The cedar trees may have been introduced in the 17th century and were originally grown from seed in pots. As part of the 9th Earl’s programme, however, they were scattered informally. In addition, the hill to the south opposite was densely planted as a development of the 17th-century wilderness walks. The result was one of the earliest Georgian landscape gardens, described by Dr Waagen from Berlin on his visit to Wilton in the 1840s as ‘Nature converted into paradise’.
The Earl’s alterations to the main house complemented his work in the grounds. The ‘touches of beauty’ that Walpole admired included the addition to the south parapet of the statue of Fame with two trumpets, sitting on a globe. She lent emphasis and glamour to the French-inspired, heraldic ornament below. Lord Pembroke was also responsible for some Gothic touches on the east front, including a pair of oriels intended to keep the gatehouse company and a new apartment for Lady Pembroke, additions later swept away by James Wyatt.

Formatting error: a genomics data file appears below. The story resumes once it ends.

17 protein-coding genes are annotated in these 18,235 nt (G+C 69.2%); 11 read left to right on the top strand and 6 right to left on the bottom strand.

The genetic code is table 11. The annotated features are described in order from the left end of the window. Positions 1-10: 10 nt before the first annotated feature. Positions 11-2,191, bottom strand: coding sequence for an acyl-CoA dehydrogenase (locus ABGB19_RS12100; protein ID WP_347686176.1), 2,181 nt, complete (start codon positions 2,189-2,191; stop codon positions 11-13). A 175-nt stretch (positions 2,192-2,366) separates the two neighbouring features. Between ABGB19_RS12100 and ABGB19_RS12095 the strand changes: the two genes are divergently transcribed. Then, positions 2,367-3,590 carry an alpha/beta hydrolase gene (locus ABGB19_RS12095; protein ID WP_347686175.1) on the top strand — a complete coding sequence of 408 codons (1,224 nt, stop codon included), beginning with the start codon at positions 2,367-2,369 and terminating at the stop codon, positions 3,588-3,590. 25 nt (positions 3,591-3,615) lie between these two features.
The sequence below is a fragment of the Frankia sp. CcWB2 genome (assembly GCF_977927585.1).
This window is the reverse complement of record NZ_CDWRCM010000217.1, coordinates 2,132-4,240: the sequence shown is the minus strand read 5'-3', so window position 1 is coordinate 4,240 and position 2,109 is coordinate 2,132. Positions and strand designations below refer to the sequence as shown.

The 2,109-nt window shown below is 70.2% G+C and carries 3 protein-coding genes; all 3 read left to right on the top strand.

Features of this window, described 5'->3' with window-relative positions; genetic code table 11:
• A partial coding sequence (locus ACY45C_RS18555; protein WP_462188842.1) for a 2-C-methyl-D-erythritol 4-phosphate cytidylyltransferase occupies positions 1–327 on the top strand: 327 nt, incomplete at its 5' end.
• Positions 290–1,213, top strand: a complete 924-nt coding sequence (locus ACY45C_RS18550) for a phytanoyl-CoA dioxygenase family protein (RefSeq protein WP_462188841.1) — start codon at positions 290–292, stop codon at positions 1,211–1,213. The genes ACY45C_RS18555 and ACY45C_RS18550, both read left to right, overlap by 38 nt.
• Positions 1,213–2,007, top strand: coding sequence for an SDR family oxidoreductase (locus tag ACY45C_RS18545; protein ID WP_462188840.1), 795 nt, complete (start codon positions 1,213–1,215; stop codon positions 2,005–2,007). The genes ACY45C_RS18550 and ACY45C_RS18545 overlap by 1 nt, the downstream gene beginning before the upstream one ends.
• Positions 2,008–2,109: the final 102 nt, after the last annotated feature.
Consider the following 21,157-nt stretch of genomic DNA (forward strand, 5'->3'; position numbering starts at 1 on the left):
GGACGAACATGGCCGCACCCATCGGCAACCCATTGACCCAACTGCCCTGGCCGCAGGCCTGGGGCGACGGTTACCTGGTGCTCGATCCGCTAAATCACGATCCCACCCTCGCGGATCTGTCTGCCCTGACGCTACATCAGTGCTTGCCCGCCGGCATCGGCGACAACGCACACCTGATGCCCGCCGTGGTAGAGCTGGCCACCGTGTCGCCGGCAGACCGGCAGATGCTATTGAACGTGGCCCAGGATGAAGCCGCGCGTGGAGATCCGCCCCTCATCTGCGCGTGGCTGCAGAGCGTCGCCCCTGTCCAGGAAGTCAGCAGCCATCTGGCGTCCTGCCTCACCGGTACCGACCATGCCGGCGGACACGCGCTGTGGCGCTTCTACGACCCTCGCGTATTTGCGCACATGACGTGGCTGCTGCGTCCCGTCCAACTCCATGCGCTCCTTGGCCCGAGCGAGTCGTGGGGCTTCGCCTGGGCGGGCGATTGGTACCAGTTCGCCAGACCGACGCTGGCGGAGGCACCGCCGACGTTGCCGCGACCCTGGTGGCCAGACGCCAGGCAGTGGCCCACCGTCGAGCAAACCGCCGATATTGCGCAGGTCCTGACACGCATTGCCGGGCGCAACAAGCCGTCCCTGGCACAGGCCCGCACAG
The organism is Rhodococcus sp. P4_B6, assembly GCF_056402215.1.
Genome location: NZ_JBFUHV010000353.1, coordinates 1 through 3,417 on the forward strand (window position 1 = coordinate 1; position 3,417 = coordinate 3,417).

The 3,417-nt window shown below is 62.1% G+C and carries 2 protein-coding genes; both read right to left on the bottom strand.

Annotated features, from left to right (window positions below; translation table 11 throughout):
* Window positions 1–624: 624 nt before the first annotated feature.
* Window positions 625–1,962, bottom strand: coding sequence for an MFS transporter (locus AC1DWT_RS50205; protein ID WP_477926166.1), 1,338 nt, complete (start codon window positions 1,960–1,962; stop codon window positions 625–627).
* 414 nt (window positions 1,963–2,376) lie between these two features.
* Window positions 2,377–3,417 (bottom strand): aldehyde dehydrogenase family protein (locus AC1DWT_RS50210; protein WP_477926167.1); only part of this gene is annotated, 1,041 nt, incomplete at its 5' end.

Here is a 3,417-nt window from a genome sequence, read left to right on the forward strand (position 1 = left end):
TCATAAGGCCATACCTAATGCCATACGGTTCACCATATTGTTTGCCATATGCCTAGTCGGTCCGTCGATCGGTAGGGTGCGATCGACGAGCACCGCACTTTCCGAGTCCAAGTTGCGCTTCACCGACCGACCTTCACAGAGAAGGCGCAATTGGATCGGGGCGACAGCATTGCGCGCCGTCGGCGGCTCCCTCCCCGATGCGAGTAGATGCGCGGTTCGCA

Inside the house, the Earl created new apartments on the ground floor, including family rooms in the east wing, a bathing pool or sunken bath in the ground floor of the south-west tower and another bath in the room next to his bedroom on the east side (he was a keen swimmer). In the state rooms, the Earl’s hand is pervasive, subtly enhancing the 17th-century interiors. In the Double Cube Room, the most celebrated space in the building, he placed the van Dyck portrait of Charles I’s children in the overmantel frame, which makes a perfect complement to the flanking 17th-century statues of Ceres and Bacchus, gods of hospitality appropriate for the ‘King’s Great Room’ used as the dining room.